Despite the failures of so many big ideas, XR is thriving. It is not growing as briskly and robustly as many hoped or expected, but it’s growing. This growth is driven by relatively small players pursuing specific, relatively narrow purposes.
RealWear makes a somewhat bland-looking heads-up display. But in large part because the company targeted highly specialized niches, the product it created does the job really well. Forty-one of the Fortune 100 companies are using RealWear devices to improve “operational productivity and safety”. RealWear succeeds by helping people like producers in the oil and gas industry to get stuff done. Instead of daydreaming about the Matrix, RealWear helps solve known problems by providing hands-free access to relevant information.
Another example of a successful XR application is vGIS. The company that produces the platform, vGIS Inc., certainly hopes that vGIS will eventually be a must-have tool at every construction site and in every public utility company, among other settings. But the company currently targets only those niches in which customers can get instant return on their investment in engineering-grade augmented reality by using vGIS to reduce errors, streamline tasks, and improve productivity.
Many VR-based training packages that target highly specialized areas—from machine maintenance and safety drills to combat simulations—have enjoyed great success. Axon Park reports that VR-trained students show “a 250% improvement in their ability to accurately complete a safety procedure” and “retain nearly 80% of what they learned when tested after one year, whereas students who trained using traditional methods retained only 20% a week after being tested.” Moreover, VR training is substantially faster and cheaper than traditional training methods.
Can we even build the metaverse?
We can. But it will take time, more time than Meta and others have been estimating. It may be very different from the futuristic CGI notions of the metaverse that we’re used to seeing. But we can expect some form of this digital environment to emerge in our future.
Like the Internet, the metaverse will probably be a dynamic ecosystem and spontaneous order composed of many different technologies, actors, and purposes. It won’t be the expression of a few big ideas but rather of countless developments as everybody involved builds on the technological accomplishments of everybody else.
Getting to the metaverse will take time – Gartner estimates that the Metaverse is more than ten years away. There will be false starts and dead ends . But there are things we can do right now to bring the metaverse closer to reality.
Steps to increase adoption of XR
The success of the metaverse depends on the success of many subsidiary or constituent elements. Bit by bit, companies around the world are developing the next-generation technologies that will, if all goes well, eventually serve as the building blocks of the metaverse ecosystem. So instead of spending billions to create a 2022 version of the Second Life virtual world of 2003 in hopes that a needlessly cumbersome experience will replace Zoom and MS Teams, companies should invest in technology that enhances the XR ecosystem that exists right now. The XR world of today will then eventually give way to the metaverse of tomorrow.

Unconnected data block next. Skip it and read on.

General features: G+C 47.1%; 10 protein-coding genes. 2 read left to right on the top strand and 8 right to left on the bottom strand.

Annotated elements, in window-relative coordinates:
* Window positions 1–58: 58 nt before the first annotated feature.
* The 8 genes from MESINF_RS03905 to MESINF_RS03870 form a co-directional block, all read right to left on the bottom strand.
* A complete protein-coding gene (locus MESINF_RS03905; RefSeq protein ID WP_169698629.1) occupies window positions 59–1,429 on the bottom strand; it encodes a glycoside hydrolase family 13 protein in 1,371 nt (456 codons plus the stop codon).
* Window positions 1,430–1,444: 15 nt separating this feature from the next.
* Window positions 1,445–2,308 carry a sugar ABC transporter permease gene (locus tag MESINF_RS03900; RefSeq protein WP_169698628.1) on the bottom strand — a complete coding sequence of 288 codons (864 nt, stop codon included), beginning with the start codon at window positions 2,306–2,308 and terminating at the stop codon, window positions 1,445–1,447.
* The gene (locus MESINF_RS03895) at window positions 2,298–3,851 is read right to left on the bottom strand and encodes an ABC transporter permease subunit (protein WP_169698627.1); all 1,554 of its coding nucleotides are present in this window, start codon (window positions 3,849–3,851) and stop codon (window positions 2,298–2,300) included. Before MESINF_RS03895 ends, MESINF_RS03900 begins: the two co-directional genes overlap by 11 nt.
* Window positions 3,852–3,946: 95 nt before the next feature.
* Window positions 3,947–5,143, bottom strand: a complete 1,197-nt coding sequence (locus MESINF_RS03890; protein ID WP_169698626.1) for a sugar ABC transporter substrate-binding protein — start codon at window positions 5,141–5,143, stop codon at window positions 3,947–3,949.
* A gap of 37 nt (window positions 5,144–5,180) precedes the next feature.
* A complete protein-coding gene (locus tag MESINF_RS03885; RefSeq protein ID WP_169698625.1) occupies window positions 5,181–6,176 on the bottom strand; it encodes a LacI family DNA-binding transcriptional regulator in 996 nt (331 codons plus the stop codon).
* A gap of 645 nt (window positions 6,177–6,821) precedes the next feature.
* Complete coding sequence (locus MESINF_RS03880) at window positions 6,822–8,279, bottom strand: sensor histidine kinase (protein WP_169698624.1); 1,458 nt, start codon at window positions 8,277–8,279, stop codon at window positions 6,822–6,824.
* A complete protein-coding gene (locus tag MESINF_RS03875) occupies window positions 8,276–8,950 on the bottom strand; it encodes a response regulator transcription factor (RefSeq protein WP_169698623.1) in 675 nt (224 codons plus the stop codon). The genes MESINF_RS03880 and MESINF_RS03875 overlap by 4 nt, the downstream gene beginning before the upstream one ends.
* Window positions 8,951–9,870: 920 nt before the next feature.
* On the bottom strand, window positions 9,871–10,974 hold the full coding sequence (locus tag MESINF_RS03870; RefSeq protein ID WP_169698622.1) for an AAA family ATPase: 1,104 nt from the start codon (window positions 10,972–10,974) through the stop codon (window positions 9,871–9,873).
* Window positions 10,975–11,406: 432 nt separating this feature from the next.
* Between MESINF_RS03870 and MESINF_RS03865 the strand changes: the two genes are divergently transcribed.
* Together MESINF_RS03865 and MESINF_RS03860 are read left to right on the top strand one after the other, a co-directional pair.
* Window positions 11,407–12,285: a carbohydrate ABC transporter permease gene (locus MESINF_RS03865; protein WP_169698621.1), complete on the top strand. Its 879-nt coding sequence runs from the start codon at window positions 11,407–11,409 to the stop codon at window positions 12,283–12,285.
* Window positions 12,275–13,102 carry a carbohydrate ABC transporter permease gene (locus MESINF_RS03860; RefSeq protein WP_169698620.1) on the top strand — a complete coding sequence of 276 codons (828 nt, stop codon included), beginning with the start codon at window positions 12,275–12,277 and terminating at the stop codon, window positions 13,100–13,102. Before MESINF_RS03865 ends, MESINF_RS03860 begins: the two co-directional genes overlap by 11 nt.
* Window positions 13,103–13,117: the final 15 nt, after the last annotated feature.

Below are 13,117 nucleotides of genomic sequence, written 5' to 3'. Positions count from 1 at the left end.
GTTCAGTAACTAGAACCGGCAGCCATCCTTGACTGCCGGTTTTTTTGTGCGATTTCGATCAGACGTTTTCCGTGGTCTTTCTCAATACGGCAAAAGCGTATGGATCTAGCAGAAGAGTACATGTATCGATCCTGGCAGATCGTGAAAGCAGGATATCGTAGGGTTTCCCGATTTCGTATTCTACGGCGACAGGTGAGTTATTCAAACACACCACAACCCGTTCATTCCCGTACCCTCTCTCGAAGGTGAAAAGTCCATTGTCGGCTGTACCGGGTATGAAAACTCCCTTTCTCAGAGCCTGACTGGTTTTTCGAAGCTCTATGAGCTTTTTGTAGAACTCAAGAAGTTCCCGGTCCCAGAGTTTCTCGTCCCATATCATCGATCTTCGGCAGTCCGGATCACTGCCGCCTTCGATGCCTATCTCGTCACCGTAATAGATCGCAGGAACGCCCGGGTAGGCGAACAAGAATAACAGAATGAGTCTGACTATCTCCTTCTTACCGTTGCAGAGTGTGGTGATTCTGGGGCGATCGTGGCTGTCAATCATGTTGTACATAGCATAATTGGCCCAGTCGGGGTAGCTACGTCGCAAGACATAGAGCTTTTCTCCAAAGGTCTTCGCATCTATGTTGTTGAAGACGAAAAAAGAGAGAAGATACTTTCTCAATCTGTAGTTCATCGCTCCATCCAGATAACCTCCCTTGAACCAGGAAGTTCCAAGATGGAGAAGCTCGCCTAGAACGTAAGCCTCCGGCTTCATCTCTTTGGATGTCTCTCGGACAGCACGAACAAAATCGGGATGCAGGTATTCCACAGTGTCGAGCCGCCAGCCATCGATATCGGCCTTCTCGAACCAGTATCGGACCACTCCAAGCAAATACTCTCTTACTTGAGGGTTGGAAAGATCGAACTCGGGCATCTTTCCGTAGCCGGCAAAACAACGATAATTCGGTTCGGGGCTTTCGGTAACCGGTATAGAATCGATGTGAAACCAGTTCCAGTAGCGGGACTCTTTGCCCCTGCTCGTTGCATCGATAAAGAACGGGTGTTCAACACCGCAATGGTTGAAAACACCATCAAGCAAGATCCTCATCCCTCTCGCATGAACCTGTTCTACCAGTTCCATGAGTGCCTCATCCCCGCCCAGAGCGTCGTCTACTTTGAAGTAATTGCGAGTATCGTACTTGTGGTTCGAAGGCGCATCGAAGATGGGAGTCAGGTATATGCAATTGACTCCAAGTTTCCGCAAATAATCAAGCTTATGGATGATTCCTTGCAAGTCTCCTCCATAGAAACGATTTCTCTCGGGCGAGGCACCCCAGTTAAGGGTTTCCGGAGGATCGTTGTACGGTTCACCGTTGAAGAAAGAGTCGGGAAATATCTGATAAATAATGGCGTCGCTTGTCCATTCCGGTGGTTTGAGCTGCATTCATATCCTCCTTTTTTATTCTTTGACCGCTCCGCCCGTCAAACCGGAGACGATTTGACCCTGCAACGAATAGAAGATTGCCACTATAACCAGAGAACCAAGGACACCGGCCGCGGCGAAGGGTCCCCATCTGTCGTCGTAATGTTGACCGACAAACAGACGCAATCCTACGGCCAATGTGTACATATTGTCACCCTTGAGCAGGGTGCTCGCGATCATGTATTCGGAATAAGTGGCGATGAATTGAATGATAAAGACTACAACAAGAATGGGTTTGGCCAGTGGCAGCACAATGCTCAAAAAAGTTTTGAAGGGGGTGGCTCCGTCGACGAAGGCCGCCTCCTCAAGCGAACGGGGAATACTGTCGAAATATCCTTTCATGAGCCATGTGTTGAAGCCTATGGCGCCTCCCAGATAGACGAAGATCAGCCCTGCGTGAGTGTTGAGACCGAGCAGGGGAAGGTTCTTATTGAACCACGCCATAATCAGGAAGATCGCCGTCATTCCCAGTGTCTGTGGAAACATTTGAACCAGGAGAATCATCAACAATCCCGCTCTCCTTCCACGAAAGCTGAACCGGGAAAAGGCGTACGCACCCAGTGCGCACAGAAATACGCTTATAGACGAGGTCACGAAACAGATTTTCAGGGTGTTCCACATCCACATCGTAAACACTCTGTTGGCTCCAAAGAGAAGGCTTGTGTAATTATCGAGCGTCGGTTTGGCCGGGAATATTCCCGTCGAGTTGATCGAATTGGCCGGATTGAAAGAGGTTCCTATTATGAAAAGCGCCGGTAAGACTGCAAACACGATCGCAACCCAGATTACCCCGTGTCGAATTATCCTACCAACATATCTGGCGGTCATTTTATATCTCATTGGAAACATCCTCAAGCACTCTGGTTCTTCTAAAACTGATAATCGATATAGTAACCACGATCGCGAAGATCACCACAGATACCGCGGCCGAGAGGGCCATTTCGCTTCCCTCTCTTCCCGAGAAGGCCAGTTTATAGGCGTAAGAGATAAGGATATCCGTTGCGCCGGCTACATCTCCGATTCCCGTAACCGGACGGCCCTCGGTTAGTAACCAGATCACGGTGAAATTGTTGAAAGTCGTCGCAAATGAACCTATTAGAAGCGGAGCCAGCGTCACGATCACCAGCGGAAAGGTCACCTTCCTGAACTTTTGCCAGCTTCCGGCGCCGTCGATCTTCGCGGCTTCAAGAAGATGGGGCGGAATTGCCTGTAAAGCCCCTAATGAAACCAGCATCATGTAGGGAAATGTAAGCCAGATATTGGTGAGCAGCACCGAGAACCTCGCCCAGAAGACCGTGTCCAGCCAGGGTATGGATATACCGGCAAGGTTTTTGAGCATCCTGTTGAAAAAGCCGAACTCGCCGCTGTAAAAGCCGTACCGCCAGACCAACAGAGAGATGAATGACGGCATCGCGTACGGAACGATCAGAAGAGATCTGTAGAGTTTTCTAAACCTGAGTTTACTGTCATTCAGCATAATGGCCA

One of the most important features encouraging adoption of XR technology is the immediacy of the XR experience. If and when a fully immersive metaverse arrives, it may make sense to prepare for multi-hour or even multi-week digital immersion by climbing into a chamber or squeezing into a suit. Until then, the XR experience should be instant.
I’m a big fan of the Microsoft Surface device . I’ve used every generation of the Surface. Even so, my top-of-the-line Surface has been sitting in the drawer for almost two years, neglected . It’s simply too slow. The Surface is powerful. But it is not fast. It takes time for everything: waking up, processing a login, opening apps, downloading email. In the seconds it takes for the Surface just to get going, Android or iOS are already letting me do everything I want to do, giving me the same information frictionlessly. For the same reason, I also prefer my stationary desktop to the highly portable Surface. The desktop is always on , and everything I need is instantly at my fingertips.
Contemporary XR devices have the same problem. Consider the Microsoft HoloLens. Every step takes time: waking up, loading Windows, launching apps. By the time an app launched on HoloLens can begin to work, the job could already have been done by other means. The lags severely limits the applicability of the HoloLens. It’s worth using only when it makes sense to wait, which is not that often.